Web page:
Mainstream VR is Here

The New York Times (NYT) has launched a major initiative to integrate VR (short for “virtual reality”) into their digital news coverage.

Their first big reporting series with VR has been the stories of three refugee children.

bbv-HanaTheir stories are part of a larger series titled “The Displaced” that the NYT has been running for more than a week.

I’d seen the heavily promoted VR component to the story, but simply hadn’t taken the time to try it.

If you’re like me, VR has been something that you’ve been hearing about for so long that it seems too (1) time-consuming, (2) complicated (3) slow (4) or gamer-ish.

My opinion has changed.

Our NYT subscription includes the digital edition and the Sunday print edition.

IMG_8510So, this past weekend, we received – as we assume tens of thousands of others did – a Google cardboard VR viewer bundled in with the newspaper’s protective plastic wrapper.

It was sheathed with a nice GE-branded container and came with a small 1-page instruction sheet.

IMG_8511The VR viewer came pre-assembled and the instructions to download the iPhone app were straightforward.

The app downloaded rapidly from iTunes and its set-up instructions were simple.

However, there is an easy to reach FAQ section, just in case a little extra hand-holding is required.

IMG_8513The app and “The Displaced” story series were produced in partnership with VRSE, a VR high-end production company, specializing in VR films.

Each VR movie downloads to your smartphone, before playing.

So, ideally, you’ll want to be connected to a broadband wi-fi or hardwired network when you download the films.

With each movie, there is a bit of information, displaying its run-length, as well as its file size.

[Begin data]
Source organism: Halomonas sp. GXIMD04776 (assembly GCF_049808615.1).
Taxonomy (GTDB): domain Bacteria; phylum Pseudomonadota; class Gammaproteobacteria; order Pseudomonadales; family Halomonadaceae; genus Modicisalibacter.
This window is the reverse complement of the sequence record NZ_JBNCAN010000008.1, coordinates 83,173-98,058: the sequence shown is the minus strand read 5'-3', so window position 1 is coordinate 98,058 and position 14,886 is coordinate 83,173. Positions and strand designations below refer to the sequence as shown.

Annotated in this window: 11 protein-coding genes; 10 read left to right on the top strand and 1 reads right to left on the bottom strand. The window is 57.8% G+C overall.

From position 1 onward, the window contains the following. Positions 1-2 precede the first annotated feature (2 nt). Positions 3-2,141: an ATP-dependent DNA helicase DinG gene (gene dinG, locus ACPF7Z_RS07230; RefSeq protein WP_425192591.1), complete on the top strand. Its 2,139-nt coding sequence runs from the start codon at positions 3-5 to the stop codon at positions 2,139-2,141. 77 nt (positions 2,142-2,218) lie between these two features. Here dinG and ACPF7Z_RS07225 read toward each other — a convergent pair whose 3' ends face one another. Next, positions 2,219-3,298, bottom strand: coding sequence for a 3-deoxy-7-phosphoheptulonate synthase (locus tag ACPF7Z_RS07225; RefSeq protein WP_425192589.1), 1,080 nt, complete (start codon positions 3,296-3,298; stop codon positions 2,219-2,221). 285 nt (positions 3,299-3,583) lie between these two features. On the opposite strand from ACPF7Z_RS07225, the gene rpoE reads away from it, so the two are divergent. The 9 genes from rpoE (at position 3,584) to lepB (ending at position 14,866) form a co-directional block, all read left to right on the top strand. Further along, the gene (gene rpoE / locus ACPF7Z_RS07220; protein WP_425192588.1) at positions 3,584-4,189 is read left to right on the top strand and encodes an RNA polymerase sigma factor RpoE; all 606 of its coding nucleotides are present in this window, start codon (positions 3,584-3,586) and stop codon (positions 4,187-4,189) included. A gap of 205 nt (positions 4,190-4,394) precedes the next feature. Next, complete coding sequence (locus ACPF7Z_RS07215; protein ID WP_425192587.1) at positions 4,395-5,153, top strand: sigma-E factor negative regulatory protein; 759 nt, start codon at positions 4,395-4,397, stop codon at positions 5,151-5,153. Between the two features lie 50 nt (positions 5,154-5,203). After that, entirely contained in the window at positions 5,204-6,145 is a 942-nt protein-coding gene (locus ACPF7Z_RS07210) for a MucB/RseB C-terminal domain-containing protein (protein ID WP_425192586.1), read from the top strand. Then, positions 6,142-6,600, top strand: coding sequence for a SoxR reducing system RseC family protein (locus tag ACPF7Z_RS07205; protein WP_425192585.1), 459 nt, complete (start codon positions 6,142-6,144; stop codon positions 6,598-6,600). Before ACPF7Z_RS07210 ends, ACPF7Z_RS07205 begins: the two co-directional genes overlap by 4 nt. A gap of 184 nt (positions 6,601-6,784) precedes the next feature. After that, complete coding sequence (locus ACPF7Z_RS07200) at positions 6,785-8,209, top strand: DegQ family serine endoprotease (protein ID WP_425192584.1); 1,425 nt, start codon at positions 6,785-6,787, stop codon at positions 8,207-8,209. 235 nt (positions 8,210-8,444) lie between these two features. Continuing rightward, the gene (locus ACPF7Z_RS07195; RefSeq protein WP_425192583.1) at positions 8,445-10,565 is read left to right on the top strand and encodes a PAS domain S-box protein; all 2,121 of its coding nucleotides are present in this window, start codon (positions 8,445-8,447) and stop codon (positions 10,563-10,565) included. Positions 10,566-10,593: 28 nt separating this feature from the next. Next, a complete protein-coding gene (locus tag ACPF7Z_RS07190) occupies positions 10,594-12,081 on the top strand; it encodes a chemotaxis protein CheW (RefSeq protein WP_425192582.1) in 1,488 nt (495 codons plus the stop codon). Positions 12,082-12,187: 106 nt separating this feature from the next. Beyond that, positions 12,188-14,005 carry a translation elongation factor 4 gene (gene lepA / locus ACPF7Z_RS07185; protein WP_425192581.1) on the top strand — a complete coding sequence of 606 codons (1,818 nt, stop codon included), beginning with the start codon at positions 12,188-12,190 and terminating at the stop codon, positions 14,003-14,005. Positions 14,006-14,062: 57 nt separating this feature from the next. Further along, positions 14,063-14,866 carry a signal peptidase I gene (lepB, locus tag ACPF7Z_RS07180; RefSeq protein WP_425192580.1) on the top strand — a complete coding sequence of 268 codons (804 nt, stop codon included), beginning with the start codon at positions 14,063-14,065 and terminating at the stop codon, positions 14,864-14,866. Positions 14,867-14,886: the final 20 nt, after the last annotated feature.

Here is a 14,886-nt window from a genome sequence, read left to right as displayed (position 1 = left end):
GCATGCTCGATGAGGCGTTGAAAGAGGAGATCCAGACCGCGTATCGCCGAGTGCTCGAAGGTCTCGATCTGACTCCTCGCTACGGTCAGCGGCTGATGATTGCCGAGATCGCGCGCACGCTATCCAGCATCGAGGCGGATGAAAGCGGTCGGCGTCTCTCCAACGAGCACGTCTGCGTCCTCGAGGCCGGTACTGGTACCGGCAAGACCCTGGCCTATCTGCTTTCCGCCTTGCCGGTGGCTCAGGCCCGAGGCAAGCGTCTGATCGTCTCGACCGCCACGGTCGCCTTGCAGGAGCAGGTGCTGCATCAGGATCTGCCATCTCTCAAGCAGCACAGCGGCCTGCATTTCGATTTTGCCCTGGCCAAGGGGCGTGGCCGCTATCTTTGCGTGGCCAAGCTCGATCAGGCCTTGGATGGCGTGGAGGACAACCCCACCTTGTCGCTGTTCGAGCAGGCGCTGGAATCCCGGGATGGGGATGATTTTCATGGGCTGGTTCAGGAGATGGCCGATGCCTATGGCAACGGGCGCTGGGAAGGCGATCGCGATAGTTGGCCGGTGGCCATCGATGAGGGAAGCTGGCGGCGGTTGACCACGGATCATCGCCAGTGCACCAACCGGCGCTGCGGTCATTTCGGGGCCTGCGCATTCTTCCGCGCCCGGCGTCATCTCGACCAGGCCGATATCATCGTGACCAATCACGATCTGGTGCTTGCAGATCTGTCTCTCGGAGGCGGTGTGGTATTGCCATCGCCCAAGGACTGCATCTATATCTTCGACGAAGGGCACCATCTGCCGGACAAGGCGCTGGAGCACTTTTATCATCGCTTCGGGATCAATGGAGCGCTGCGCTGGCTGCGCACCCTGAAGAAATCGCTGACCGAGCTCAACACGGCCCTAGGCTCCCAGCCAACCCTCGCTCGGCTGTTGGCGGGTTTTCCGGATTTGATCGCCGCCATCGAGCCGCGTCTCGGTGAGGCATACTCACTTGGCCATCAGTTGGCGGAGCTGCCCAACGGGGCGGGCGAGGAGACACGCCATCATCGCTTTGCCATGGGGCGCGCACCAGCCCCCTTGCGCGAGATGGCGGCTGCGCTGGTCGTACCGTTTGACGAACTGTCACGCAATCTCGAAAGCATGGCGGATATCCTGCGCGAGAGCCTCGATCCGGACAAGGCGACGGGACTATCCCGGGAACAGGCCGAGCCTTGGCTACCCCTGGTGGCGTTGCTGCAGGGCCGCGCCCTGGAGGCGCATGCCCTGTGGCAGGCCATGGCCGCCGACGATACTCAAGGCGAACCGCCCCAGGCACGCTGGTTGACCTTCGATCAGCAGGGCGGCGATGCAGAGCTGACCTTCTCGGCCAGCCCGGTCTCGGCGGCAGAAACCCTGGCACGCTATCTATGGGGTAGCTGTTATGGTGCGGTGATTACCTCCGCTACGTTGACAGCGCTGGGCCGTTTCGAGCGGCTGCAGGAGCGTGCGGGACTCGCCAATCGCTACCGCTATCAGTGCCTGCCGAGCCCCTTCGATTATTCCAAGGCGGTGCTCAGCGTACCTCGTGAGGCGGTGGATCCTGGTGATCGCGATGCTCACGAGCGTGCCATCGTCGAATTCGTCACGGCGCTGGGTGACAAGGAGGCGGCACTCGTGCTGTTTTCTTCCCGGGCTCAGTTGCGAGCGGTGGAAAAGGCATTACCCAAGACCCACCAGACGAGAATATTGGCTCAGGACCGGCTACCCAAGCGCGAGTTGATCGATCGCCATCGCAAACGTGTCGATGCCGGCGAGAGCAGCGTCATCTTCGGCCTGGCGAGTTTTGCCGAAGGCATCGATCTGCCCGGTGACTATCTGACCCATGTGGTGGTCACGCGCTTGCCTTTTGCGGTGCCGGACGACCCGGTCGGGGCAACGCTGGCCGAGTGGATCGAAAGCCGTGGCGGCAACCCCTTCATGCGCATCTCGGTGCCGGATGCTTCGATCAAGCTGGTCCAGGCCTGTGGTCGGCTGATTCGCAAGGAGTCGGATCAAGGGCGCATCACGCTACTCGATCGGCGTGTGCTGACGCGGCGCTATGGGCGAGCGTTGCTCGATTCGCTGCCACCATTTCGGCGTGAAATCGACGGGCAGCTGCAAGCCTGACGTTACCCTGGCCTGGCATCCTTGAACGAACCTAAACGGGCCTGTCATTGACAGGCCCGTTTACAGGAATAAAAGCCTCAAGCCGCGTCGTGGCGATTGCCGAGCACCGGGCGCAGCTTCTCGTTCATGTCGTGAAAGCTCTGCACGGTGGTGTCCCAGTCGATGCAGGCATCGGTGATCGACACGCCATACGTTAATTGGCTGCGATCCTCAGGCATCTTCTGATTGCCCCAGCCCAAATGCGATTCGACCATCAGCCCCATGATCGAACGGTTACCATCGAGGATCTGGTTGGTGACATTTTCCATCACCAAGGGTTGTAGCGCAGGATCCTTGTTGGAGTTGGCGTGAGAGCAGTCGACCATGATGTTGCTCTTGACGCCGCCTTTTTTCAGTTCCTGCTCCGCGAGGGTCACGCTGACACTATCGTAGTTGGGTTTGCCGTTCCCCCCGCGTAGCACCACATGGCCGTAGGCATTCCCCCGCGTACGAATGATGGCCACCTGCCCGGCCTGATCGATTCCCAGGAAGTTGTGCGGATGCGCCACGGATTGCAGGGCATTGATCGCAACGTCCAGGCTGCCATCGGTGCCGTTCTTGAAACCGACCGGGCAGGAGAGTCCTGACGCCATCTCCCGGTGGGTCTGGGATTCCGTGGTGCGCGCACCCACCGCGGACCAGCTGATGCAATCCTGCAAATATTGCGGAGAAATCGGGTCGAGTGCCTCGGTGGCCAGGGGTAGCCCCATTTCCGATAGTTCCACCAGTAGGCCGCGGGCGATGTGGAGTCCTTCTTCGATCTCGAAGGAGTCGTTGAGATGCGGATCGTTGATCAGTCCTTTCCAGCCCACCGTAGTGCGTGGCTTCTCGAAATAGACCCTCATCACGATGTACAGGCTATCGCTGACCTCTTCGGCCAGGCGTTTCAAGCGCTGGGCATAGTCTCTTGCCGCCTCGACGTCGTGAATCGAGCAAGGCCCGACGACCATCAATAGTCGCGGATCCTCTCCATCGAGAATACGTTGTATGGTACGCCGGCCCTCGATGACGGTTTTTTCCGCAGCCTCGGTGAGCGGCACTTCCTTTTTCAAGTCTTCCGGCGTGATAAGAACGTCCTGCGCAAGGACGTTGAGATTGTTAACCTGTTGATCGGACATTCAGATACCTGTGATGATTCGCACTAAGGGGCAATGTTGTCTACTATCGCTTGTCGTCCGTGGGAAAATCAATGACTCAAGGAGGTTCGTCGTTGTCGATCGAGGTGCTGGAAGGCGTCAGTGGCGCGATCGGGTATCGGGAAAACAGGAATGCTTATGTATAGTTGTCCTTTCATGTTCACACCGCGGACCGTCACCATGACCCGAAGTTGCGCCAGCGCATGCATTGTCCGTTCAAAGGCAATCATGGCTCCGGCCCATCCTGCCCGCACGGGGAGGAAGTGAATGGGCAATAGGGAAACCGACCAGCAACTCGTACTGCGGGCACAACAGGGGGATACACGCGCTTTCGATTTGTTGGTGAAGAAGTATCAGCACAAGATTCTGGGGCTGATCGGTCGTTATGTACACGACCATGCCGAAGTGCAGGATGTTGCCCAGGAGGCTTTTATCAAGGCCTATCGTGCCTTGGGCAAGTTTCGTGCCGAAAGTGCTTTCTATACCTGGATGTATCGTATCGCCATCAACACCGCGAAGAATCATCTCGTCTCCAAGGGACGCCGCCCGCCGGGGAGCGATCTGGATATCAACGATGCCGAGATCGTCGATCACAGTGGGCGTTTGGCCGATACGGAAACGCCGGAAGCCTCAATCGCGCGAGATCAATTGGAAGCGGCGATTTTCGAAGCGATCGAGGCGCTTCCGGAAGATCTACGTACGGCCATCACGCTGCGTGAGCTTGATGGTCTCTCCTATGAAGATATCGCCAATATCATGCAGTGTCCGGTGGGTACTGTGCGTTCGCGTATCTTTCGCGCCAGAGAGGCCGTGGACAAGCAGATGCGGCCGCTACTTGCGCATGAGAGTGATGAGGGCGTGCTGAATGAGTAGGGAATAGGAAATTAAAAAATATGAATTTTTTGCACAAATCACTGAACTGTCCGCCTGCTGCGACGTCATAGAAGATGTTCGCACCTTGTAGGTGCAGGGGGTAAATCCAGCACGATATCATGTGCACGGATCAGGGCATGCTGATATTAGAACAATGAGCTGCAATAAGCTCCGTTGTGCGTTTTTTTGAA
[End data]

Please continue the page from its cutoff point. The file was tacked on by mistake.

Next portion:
There is also a direct link to the New York Times “print” article for which the VR film is a companion.

IMG_8512REMEMBER: the NYT is a paywall publication that allows 10 free article views per month, after which a valid account is required.

Sidenote: the paywall seems to be working, as the company recently announced that its online subscription base had passed the one million subscriber mark. (Gee: it only took nearly 20 years to navigate that disruption!)

This was the first time I’d really used a VR viewer and I found the production values to be quite good.

The filmmaking itself was compelling, with the pacing and choice of shots, dramatic.

You are truly transported to another part of the world, instantly.

A few tips to optimize your experience, should you try it:

  1. Use headphones or earbuds to get the accompanying sound – it’s essential to the stories.
  2. Sit down when you use the VR viewer. Sitting will prevent you from losing your balance or accidentally running into something or someone.
  3. IMG_8516Use a swivel chair, when sitting. The filmmakers have packed so much into the story of each of the three children that you will want to take it all in, as a full 360-degree experience. A swivel chair will allow you to move in every direction.
  4. Dim or turn off your room or your office lights, if you can, to reduce the glare and get more of the full picture and color of the story.

Finally, VR seems to be hitting a mainstream tipping point.

With Youtube updating its flagship Android app to switch videos to a VR mode, it’s only a matter of time – months perhaps – when more and more of us will be choosing to watch our VR videos.

You know what that means, right?

bbv-mcflyThat Bob Zemeckis’s comedic-dystopian view of 2015 in Back to the Future II only missed its timing by a few months!

Who could forget the scene of Marty McFly’s future teenage son, outlandishly captured in full VR-viewing twitchiness at the dinner table!

God (and New York Times) help us!!

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